Saturday, 10 September 2011

Ten years later

I'm not entirely sure where I want to go with this post, so I'm going to write, and hope it goes somewhere.  But if it seems scattered it's because I'm having a hard time tonight in focusing my thoughts in one direction.

It's September 10, 2011 today.  Ten years ago, the world was normal.  Ten years ago...

You know, in the grand scheme of things, ten years isn't really that long.  Ten years ago I was in college for the fourth time (that time I was successful in graduating!).  I was 25 years old.  I hadn't yet met my husband.  I hadn't yet had my kids.  Hadn't yet come out of the closet I'd been in for 10 years, the one that I kept myself in to hide the fact that I believed in Islam, was Muslim already, though hadn't yet taken shahadah.  The world hadn't yet changed.

Ten years ago tomorrow - September 11, 2011 - the world changed.  The world that I grew up in effectively ended.  The world that my children grow up in now is not  the world that I grew up in.  My kids will never know a world where to travel by airplane is to be invasively searched.  And while right now they have no problems - are proud - to say "I'm Muslim" as they grow older I am afraid they will learn to hide it because there are people in this world that believe all Muslims are to blame for the horror of September 11, 2001, even though Muslims also died.

Did you know the first baby born after 9/11 was the son of a Muslim who was killed at work in the World Trade Center?  I didn't.  I read an article on him and his family - his mother and his sister - on  Then I made the mistake of reading the comments afterwards.  It was an article on a little boy.  And people said things like how dare they feature a Muslim?  Didn't they know that it was "the Muslims" that caused this.  That to actually say that the first 9/11 baby was a Muslim was horrible.  It was an article on a little boy.  And his family who left NYC after 9/11 because of the vile abuse that was yelled at his mother and then five year old sister in the days afterwards, even as they also lost their husband, their father, their breadwinner.  They moved to Oklahoma and the widow barely leaves her home anymore.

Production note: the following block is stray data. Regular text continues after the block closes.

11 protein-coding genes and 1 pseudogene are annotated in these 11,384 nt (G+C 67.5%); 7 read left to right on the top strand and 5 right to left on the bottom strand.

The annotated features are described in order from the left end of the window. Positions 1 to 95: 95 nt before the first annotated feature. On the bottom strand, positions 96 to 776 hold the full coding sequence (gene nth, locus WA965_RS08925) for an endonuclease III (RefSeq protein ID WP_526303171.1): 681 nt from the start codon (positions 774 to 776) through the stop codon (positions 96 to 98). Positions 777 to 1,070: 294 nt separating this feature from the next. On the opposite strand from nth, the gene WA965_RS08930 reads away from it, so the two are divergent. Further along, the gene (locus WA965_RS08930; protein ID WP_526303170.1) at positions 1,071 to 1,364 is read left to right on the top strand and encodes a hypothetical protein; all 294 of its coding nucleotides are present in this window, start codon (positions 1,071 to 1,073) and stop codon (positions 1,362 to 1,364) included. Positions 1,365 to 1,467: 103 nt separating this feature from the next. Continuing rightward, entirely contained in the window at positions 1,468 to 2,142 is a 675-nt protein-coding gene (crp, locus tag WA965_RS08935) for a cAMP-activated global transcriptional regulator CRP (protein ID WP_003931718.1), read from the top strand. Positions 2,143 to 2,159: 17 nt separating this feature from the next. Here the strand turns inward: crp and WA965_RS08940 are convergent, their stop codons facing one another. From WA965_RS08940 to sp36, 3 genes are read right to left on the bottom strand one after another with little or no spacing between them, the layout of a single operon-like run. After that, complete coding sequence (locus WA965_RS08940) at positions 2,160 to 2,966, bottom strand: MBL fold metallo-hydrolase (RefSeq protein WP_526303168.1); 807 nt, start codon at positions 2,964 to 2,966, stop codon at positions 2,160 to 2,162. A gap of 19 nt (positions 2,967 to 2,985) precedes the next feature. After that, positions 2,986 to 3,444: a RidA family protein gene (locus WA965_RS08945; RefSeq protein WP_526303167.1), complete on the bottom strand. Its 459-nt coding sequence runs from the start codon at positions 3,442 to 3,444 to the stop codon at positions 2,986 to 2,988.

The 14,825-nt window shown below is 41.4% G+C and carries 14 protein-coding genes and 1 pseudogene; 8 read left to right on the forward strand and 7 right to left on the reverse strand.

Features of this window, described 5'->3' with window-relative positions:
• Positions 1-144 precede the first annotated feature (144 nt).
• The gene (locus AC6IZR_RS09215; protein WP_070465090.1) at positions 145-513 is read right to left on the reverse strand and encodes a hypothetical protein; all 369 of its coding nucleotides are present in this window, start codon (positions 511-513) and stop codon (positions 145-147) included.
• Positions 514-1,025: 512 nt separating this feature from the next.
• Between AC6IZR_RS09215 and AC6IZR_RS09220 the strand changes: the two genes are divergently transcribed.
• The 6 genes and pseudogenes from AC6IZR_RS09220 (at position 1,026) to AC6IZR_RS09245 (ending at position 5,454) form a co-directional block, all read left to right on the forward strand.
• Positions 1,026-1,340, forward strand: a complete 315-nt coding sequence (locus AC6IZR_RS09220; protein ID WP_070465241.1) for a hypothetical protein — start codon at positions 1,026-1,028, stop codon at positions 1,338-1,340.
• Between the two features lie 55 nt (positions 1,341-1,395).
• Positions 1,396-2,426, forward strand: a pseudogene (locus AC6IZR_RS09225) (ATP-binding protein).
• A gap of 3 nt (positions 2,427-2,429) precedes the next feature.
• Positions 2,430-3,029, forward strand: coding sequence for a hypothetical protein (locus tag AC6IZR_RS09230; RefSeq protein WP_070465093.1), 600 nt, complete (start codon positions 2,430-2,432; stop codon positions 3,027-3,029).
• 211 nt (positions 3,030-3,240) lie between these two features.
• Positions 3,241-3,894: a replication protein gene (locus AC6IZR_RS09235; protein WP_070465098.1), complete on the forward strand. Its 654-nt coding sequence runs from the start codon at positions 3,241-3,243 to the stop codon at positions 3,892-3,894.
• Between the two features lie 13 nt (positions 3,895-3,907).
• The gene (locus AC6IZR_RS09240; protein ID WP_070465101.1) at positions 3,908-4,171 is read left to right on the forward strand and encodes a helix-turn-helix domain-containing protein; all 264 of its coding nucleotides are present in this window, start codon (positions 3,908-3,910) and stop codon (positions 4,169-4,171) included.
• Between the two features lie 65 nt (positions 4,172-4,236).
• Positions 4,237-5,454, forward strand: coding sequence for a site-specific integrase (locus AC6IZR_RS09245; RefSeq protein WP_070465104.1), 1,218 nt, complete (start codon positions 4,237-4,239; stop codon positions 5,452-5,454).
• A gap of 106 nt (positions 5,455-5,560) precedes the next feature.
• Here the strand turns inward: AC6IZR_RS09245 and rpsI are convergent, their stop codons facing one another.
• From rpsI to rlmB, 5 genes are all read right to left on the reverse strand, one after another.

It makes me sad that there are people that believe that all Muslims supported this horror.  It makes me sad that they blame all Muslims for this.  It makes me sad that there are Muslims that thought this was a good idea and that there are still a subset of Muslims that act like this was a deserved thing when it wasn't.

It frustrates me that there are these beliefs on both sides.  We have so much to learn from each other.  It frustrates me that there are times that I am afraid to wear my headscarf, but I work through that fear and know that their issues with me in my headscarf are their issues, not mine.  Their issues that they need to deal with, not me.

My prayer for this world is one that we can live in peace.  My fear for this world is that those trucks that have been stolen, that chatter that the FBI, CIA and Homeland Security have been listening to will come true.  And I'm scared that once again, all Muslims will be blamed for the actions of a radical, insane, few.

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